Major: Forensic Psychology
Hometown: Ridgewood, N.J.
Programs: Honors Program, Ronald E. McNair, Black Student Union
Internships/Fellowships: New York Giants Touchdown Fellowship, Center for Justice Innovation Internship, Propel Impact Investing Fellowship
Mentors: Dr. Emily Haney-Caron, Adrienne Fitzgerald, Dr. Ernest Lee
Career Aspiration: Criminal Justice Advocate
“When I learned I was selected to be a 2023–2024 New York Giants Touchdown Fellow, I was overwhelmed with excitement and immense gratitude. This program and the New York Giants have made it possible for me to continue my John Jay education and reach my educational goals.”
Why John Jay?
I’ve always had a strong desire to work in the criminal justice field, specifically in the forensic psychology realm, and I knew John Jay was the number one college to immerse myself in the intersection of those two worlds. I also could picture myself thriving at the College. I grew up in a predominantly white town, going to schools where few people looked like me. That’s why coming to John Jay was so important. Not only was it my dream college in New York City, but it was also a welcoming educational environment that was both a Hispanic-Serving and Minority-Serving Institution.
What made you want to apply to the New York Giants Touchdown Fellowship?
I was exploring different programs that could expand my learning experiences, and Ms. Adrienne Fitzgerald in the Honors Program suggested I look into the Fellowship. Being a lifelong New York Giants fan and learning that the team had a strong connection to John Jay through the Fellowship made me happy and excited to look into it further. As I read about the experiences of past fellows and the extraordinary opportunities they had through the Fellowship, I knew I had to apply.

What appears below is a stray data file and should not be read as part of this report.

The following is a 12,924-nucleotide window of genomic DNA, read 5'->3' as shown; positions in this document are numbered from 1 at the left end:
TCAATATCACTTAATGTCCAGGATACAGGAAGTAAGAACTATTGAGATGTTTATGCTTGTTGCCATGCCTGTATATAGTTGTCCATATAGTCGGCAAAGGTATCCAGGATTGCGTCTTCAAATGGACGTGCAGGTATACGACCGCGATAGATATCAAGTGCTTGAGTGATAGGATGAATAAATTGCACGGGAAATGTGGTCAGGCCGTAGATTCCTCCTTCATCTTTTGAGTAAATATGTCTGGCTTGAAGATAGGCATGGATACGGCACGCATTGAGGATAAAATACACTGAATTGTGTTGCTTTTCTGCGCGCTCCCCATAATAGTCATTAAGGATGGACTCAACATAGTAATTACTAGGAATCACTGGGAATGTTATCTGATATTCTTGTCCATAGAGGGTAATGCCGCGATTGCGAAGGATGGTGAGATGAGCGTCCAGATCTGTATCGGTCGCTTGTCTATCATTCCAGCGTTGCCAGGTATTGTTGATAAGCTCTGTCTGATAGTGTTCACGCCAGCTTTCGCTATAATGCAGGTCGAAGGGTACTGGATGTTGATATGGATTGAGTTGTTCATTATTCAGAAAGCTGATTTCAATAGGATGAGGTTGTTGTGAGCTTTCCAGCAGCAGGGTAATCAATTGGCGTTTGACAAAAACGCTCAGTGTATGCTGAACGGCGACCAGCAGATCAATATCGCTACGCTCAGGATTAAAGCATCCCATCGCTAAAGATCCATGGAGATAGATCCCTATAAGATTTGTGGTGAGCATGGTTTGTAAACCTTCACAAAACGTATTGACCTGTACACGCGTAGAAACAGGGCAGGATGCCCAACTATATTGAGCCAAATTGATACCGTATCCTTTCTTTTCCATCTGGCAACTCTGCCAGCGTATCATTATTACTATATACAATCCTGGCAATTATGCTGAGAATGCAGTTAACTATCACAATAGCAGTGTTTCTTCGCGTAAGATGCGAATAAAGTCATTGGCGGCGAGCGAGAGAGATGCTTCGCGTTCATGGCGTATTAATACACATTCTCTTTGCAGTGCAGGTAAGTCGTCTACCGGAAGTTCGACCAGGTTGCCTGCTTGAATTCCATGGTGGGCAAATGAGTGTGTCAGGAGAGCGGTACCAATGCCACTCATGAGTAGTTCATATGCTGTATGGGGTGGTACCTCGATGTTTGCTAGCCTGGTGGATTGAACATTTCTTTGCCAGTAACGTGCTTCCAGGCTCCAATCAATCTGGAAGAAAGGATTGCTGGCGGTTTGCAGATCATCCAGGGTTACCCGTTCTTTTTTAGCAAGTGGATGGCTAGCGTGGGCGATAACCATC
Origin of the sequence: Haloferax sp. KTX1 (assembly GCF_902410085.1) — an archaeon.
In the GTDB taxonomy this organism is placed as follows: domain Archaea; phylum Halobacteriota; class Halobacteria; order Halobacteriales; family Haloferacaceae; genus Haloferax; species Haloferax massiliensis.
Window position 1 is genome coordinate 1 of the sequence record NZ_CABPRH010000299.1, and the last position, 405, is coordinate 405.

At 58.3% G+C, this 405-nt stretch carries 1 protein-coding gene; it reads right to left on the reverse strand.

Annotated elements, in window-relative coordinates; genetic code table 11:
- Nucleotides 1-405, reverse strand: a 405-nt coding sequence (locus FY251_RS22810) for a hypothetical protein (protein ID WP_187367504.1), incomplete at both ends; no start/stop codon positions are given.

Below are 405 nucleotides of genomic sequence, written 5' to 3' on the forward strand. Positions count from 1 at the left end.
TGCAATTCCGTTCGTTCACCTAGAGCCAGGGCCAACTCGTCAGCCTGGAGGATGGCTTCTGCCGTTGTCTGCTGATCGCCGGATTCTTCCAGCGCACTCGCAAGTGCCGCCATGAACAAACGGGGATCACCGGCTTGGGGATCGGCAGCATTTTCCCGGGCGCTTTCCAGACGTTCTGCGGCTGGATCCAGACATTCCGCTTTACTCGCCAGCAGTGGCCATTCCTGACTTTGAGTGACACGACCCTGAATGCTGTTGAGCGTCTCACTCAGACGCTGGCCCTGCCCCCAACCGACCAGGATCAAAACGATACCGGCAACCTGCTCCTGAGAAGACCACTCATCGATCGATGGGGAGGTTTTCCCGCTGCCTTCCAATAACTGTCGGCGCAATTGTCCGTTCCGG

How has the Fellowship transformed your life?
This Fellowship has been life-changing for several reasons. As a first-generation college student and an out-of-state student, it’s been challenging to come up with tuition money each semester. The stipends I received through the Fellowship lifted the financial stress off my shoulders, and it allowed me to breathe a little easier, focus on my studies, and successfully continue my academic journey at John Jay. It also opened my eyes to what I want to do with my career. Through my Fellowship experience, I’ve become more confident in my goal to help system-impacted people and their families reacclimate into society.
What was your New York Giants Touchdown Fellowship experience like?
Through the Fellowship, I was placed at the Center for Justice Innovation’s Manhattan Justice Opportunities (M.J.O.) Program. I attended court hearings at the New York Criminal Court and spoke with M.J.O.-mandated individuals. I saw first-hand how our justice system worked and understood better how it should be improved to create a more equitable and fair system.
One of the court experiences that stuck with me was seeing an individual who was brought up on a number of charges that equaled well over $100,000 in misdemeanor court fines. The person explained to the court that they were homeless and had been in and out of the shelter system. It was clear to me that the individual would never be able to pay those fines. Now, for my M.J.O. end-of-the-year project, I’m helping to develop a funding program for individuals struggling to pay the charges they receive.
What do you want to tell the New York Giants team, leadership, and staff?
Thank you all, first and foremost. Being selected for this prestigious fellowship has been the most amazing, life-changing, and career-affirming opportunity. I’m beyond grateful to be part of this incredible network of people who are dedicated to advancing justice and creating change. I’m forever appreciative of getting the chance to explore the justice field in such a meaningful way.
In 10 years, where do you see yourself?
I see myself earning a Ph.D. in criminal justice and running my own justice-focused practice. I want my organization to focus on providing resources to system-impacted individuals and uplifting people currently in the carceral system. I would also love to teach. It is so important for everyone to understand how our systems work and how working at a community level can produce real change.